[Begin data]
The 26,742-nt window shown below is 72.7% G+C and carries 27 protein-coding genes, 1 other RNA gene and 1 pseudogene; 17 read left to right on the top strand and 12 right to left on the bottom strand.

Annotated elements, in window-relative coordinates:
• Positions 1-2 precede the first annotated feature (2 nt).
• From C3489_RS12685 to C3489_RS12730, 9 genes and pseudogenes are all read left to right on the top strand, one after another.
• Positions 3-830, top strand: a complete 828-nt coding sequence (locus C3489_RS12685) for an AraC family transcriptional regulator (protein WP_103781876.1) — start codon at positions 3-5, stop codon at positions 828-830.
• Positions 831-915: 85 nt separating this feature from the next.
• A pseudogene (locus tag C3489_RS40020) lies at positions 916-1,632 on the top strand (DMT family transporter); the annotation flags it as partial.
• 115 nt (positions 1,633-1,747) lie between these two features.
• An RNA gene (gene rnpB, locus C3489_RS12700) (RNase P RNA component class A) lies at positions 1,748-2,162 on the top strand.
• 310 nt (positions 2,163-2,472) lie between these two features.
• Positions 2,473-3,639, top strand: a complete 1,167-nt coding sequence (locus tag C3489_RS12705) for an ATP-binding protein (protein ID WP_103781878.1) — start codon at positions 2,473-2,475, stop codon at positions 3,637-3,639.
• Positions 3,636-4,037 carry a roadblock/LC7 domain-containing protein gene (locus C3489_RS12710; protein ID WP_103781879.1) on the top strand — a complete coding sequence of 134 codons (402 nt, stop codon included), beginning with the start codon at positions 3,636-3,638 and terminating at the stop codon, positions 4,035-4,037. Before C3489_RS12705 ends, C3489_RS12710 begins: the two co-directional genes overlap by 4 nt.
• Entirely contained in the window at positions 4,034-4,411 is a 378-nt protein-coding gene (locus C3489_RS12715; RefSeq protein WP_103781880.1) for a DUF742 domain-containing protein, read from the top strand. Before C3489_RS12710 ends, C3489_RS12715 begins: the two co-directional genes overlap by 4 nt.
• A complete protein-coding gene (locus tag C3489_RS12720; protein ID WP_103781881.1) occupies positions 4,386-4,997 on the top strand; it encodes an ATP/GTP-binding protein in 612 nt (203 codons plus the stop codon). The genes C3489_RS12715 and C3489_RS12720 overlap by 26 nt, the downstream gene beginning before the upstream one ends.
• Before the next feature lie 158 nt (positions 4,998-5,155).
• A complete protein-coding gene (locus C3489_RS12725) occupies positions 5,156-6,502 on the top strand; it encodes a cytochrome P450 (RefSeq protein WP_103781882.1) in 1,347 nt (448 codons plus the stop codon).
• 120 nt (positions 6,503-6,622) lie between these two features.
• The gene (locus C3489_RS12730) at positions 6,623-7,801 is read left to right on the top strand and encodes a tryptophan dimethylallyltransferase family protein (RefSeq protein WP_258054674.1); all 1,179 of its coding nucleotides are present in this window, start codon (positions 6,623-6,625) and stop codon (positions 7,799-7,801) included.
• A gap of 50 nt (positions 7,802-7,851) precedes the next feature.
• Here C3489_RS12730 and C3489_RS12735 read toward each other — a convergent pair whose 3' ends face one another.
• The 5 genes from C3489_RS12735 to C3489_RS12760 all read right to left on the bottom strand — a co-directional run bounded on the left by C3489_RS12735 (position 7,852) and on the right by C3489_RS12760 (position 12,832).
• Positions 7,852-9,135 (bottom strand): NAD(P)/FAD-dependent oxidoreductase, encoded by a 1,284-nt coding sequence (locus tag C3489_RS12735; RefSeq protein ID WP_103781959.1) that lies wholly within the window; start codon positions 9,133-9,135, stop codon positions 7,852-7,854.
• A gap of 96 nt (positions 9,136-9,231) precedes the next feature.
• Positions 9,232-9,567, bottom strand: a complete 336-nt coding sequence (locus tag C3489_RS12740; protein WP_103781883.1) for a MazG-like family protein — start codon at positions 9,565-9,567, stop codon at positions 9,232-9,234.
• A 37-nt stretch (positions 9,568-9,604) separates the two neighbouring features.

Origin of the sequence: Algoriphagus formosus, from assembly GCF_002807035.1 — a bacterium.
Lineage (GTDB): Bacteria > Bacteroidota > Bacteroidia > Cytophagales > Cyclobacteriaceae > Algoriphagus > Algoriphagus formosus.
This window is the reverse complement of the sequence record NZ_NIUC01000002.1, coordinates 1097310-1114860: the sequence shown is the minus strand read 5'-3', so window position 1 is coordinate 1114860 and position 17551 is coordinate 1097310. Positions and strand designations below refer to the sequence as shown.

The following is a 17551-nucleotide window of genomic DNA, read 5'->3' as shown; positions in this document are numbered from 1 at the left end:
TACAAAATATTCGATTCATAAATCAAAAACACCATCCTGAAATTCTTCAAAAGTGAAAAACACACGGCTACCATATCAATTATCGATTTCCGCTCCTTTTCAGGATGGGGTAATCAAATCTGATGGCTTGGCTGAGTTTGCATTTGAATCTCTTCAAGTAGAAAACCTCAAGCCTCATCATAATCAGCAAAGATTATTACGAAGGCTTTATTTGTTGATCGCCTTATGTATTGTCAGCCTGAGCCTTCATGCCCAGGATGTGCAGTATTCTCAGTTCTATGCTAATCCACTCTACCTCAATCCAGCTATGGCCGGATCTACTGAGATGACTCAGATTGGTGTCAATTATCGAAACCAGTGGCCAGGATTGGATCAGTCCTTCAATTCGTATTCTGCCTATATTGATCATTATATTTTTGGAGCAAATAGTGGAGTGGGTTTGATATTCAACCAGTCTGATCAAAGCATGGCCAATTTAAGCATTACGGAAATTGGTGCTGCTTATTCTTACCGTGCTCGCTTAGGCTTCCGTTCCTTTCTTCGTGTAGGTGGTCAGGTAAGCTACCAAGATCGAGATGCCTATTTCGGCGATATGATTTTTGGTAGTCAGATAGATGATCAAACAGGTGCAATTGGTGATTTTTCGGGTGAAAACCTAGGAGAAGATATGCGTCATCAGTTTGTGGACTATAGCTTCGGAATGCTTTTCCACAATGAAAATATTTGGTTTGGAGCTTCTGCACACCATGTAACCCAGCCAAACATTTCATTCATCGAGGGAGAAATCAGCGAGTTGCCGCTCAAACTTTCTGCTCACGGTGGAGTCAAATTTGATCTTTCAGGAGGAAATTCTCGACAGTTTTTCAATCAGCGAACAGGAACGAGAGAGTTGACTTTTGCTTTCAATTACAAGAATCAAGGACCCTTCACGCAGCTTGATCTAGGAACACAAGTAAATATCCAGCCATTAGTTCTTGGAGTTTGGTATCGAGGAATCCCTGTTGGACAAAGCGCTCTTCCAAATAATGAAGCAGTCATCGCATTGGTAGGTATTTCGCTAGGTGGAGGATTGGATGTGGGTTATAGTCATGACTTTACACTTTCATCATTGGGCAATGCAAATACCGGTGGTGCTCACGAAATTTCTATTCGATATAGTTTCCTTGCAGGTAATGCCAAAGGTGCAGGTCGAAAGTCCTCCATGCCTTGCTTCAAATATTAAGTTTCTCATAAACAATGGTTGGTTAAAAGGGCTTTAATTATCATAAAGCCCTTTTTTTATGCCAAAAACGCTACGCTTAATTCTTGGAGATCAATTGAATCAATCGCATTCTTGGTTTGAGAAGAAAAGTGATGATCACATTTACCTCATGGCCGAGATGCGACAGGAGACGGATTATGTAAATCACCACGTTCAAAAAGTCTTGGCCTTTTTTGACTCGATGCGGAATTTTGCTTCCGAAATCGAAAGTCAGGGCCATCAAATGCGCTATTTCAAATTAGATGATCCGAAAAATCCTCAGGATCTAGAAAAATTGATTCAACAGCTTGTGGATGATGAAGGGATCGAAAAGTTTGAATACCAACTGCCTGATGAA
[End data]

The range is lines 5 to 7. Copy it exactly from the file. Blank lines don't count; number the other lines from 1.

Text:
• Positions 3-830, top strand: a complete 828-nt coding sequence (locus C3489_RS12685) for an AraC family transcriptional regulator (protein WP_103781876.1) — start codon at positions 3-5, stop codon at positions 828-830.
• Positions 831-915: 85 nt separating this feature from the next.
• A pseudogene (locus tag C3489_RS40020) lies at positions 916-1,632 on the top strand (DMT family transporter); the annotation flags it as partial.